Tuesday, January 03, 2006

I will find the exact version soon, but the mind has been on the quote "It is one thing to build castles in the air, it is an entirely different thing to attempt to live in them."

I was reading this in the oddly prophetic book "Amusing Ourselves to Death," by the late Neil Postman. I was assigned this in college and it's been one of the books I've probably read at least once a year since.

As I mentioned elsewhere, I work in media - radio to be precise. 100 years ago, my profession didn't exist. Radio was in its infancy with its first voice broadcast over a year away. My line of work has been around less than a century. Many of my friends work in professions that have been around for far longer - music, law, teaching, child care, church ministry, and the like.

To be honest, this is a little unsettling. For most of modern history, the media as we know it didn't exist. Yes, books and scrolls existed long before movable type. However, the ability to read was required, something not all the commoners had. At the same time, an orator could speak his mind, however the range of his voice was the limit of his immediate reach. Around 150 years ago, this limit was broken with the invention of telegraph wire, and destroyed by the 1900s with radio. Now, with the ability to talk to anyone around the world is limited by only the speed of light and the speed of sound. It takes about 1/4th of a second for the station I work with to beam its programming up to a satellite and come back to us in our receivers.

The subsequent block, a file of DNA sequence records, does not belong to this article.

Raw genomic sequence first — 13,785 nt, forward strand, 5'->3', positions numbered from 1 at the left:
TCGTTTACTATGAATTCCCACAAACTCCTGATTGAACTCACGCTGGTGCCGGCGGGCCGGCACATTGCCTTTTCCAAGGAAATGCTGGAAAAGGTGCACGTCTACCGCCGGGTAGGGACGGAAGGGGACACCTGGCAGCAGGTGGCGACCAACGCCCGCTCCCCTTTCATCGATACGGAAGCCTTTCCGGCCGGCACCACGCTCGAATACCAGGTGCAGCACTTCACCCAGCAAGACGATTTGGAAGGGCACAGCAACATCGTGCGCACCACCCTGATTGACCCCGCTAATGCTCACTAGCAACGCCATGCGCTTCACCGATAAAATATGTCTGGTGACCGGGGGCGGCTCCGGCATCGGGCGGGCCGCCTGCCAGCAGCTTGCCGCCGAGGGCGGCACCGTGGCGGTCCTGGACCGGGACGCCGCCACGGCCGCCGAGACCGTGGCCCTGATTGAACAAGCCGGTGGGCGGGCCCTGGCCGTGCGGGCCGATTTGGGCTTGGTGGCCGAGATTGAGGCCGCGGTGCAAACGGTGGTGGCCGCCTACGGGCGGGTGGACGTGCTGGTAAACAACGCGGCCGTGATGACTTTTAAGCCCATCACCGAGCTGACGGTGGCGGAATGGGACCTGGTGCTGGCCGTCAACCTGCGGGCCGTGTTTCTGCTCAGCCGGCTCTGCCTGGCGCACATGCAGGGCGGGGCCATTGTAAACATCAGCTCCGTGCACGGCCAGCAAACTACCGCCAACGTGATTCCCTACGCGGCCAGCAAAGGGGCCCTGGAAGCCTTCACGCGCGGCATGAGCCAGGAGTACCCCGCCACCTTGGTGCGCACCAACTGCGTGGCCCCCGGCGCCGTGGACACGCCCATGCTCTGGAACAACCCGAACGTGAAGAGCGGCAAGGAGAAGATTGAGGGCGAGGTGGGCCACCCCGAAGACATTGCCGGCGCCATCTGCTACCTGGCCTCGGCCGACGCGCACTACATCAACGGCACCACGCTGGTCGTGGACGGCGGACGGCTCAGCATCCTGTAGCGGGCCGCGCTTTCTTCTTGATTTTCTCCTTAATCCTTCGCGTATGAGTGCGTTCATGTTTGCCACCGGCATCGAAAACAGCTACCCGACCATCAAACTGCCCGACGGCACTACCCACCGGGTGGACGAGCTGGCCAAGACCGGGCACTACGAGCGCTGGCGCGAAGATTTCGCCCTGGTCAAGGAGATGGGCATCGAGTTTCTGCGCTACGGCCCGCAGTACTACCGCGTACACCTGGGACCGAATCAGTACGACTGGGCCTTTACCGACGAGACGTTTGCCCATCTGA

However, is this a good thing? Neil Postman writes about this idea, but refuses to give easy answers. The idea that we are, in many cases, talking to no one specific is both romantic and depressing at the same time. How do you address no one and everyone? Much of radio (notably Christian radio) has the romantic view that "if just one person" is listening, it is worth it. Then again, for a station that runs on donations, that may or may not be true.

Still, the current mentality of radio demands we keep it going all day, all night, if we have listeners or not. In a modern city, radio must be 24/7, whether they have the content to fill 24 hours or not. The question is rarely "How do we fit everything we want to do and say into 24 hours?" but instead is "How do we fill 24 hours of programming?" This is why you turn on many stations and hear repeats of talk shows at 1am and infomericals early morning weekends.

Like technologies before and after, radio gave a person power and freedom they could not have imagined just a few years before. Within a short time, the romantic ideals of the new medium gave way to the mundane realities.


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